HISTORY OF THE HAMLET ART DATABASE
To facilitate research for a planned book on “Hamlet and the Visual Arts, 1709-1900,” I have created a database in which to record information about images related to Hamlet that dated from between 1709, the date of the earliest known image of a Hamlet subject, and 1900. This latter was a rather arbitrary date but had the advantage of allowing the early history of photography to be included. My plan was to include digitized images of all the works I found, but initially I was unable to identify a satisfactory “off-the-shelf” database program that would run on a laptop PC. As an interim solution, I used PCFile, an easy-to-use DOS-based program. An advantage of this was that its files (*.dbf, and *.dbt) were easily transportable to other database programs. One drawback, however, was that its sorting and reporting/printing abilities were somewhat cumbersome, though still workable, something that led to some interesting discussions with the Folger Library registrar, who, whenever I visited the Library, was using PCFile to keep track of readers. The primary drawback of PCFile, however, was that it did not accommodate digitized images.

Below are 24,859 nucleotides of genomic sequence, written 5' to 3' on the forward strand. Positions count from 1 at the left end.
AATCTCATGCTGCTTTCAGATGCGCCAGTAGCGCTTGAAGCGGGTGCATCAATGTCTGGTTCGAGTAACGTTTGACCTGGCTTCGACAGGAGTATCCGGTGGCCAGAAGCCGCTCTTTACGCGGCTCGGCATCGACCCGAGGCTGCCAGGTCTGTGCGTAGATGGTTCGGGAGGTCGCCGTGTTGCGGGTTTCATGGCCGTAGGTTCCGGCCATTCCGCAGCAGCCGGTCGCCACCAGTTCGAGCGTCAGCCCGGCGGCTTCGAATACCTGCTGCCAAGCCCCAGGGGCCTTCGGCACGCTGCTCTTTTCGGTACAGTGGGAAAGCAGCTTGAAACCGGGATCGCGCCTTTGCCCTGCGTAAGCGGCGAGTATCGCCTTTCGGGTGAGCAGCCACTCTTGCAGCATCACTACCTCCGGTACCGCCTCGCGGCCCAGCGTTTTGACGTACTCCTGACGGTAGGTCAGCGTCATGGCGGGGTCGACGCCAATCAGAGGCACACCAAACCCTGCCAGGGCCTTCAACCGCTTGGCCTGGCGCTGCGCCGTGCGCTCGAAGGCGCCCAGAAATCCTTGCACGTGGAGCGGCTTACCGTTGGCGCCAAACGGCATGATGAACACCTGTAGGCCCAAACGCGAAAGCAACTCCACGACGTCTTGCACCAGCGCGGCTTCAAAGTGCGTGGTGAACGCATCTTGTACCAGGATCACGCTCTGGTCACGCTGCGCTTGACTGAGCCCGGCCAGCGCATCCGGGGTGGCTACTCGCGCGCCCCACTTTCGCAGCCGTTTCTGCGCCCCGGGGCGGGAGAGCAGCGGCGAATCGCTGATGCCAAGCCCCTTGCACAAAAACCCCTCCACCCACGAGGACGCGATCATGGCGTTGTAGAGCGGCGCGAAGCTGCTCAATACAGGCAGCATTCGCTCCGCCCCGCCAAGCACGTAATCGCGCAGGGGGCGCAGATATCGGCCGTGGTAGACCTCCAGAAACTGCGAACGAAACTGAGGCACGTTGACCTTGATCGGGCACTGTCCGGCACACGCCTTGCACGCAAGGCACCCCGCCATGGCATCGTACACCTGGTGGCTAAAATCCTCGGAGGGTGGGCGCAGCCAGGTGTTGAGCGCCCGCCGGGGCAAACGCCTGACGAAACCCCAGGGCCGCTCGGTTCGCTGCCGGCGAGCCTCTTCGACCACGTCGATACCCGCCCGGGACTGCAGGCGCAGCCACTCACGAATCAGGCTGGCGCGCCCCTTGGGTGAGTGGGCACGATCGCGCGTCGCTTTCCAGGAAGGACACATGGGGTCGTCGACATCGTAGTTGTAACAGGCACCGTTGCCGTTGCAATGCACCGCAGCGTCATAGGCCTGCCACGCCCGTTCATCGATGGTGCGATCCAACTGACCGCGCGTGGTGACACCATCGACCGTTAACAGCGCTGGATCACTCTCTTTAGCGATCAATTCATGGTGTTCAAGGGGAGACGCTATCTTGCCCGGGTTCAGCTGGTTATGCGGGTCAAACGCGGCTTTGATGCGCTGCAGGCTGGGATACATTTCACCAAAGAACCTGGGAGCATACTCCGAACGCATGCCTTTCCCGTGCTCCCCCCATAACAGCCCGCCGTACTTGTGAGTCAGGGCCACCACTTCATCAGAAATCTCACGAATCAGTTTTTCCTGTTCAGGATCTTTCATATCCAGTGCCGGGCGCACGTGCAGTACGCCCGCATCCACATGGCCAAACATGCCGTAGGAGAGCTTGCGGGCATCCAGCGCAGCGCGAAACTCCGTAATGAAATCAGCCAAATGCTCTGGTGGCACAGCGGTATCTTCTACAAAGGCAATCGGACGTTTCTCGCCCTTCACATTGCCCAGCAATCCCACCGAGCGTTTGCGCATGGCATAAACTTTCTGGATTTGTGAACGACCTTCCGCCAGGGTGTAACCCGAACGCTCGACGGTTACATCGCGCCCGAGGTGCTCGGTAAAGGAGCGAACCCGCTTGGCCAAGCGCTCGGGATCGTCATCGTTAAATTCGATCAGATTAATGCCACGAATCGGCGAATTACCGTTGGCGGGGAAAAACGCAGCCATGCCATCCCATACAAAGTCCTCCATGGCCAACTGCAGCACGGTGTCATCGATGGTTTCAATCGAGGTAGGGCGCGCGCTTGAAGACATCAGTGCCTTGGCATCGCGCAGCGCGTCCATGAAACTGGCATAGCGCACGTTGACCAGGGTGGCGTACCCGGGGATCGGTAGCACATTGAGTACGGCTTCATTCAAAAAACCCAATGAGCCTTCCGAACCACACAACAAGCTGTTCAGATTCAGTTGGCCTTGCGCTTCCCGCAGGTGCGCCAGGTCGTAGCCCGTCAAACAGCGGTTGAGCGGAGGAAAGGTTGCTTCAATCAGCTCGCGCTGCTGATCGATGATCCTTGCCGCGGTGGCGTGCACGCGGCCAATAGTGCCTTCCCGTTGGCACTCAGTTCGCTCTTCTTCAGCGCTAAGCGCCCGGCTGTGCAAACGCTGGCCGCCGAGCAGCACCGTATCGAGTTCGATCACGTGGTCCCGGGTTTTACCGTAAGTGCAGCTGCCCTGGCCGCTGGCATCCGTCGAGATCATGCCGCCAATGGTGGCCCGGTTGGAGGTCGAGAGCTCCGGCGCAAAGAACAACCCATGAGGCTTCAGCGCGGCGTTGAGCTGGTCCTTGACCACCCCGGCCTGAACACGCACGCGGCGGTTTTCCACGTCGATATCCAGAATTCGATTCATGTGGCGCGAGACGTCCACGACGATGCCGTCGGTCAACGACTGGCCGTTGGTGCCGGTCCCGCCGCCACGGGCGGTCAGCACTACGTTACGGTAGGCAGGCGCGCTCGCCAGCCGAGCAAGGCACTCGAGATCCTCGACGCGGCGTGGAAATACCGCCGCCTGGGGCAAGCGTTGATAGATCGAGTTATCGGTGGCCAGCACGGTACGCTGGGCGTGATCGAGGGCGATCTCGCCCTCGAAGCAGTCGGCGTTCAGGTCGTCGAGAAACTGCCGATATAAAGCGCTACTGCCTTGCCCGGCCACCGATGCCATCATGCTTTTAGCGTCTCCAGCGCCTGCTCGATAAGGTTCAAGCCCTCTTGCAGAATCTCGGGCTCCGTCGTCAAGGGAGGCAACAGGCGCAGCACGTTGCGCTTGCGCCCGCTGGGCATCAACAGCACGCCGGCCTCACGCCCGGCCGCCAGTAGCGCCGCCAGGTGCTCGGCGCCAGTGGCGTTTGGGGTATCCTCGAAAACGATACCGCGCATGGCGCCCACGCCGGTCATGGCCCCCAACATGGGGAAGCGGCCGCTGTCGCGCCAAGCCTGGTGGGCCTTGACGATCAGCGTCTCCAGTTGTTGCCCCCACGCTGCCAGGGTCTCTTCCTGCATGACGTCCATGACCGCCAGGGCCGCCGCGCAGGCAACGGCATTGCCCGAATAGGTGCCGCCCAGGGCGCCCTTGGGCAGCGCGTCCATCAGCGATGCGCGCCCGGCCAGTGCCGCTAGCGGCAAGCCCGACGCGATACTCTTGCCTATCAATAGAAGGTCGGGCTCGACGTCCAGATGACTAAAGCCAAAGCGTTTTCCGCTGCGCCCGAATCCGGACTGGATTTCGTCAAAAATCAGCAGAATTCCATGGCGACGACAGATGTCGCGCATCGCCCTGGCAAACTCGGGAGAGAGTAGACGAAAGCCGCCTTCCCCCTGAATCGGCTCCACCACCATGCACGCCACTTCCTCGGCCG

Over a period of several years, my database grew as I spent periods of time working at various museums and libraries, chief among which were the British Library (and Print Room), the Folger Shakespeare Library, the London Theatre Museum and Library, the Mander and Mitchenson Theatre Collection, the Seymour Theatre Collection at Princeton, the Royal Shakespeare Company Theatre Gallery (Stratford-upon-Avon), the Shakespeare Centre Library (Stratford-upon-Avon), and the Victoria and Albert Museum and Library. In time, I had collected information concerning just over 2000 images. With the assistance of a grant from the Social Sciences and Humanities Research Council of Canada, I was in a position to attempt to acquire photographs of the works I had identified. My plan was to obtain 35mm colour slides whenever possible. These could then be digitized using the Kodak system and placed on compact disks, up to 100 images per disk, each image being available in six different versions, the smallest at 64 x 96 and the largest at 2048 x 3072. The largest of these versions would easily permit the researcher to read the fine print below an engraving or study some detail within the picture itself. I hoped that when I found the right database program, I would be able to make links to the images on a stack of CDs placed in a storage “tower” and so save hard drive space.